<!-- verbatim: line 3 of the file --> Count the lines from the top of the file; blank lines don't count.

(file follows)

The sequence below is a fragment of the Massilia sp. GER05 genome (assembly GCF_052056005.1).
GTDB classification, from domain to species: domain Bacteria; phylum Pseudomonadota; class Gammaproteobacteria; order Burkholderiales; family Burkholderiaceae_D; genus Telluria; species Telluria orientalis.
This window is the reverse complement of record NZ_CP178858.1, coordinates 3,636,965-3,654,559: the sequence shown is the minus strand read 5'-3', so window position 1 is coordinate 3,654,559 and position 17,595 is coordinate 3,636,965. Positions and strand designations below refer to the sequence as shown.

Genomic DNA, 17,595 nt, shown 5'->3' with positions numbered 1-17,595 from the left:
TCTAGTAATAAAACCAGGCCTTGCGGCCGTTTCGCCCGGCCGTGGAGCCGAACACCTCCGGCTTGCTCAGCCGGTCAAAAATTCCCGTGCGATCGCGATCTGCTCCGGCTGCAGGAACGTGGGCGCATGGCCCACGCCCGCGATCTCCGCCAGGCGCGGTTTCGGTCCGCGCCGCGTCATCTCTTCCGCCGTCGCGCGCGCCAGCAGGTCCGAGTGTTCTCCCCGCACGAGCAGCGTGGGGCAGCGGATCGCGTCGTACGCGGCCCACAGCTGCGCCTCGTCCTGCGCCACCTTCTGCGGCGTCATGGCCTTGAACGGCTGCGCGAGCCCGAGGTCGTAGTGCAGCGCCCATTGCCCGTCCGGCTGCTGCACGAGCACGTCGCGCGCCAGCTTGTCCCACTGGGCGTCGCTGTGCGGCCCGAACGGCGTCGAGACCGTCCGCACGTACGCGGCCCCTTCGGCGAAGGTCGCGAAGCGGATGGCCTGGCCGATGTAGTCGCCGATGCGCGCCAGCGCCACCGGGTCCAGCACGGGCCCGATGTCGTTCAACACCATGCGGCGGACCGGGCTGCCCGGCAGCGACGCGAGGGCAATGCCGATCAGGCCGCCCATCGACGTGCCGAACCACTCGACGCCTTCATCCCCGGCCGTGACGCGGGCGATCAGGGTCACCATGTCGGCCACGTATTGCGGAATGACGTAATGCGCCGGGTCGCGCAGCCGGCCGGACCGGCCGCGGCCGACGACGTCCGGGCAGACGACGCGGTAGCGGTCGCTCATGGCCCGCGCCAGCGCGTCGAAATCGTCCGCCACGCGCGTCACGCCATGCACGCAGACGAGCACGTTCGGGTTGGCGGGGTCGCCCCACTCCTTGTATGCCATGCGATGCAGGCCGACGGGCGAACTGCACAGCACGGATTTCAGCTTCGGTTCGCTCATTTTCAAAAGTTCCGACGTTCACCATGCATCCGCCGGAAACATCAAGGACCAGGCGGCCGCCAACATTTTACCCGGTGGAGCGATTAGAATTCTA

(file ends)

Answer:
This window is the reverse complement of record NZ_CP178858.1, coordinates 3,636,965-3,654,559: the sequence shown is the minus strand read 5'-3', so window position 1 is coordinate 3,654,559 and position 17,595 is coordinate 3,636,965. Positions and strand designations below refer to the sequence as shown.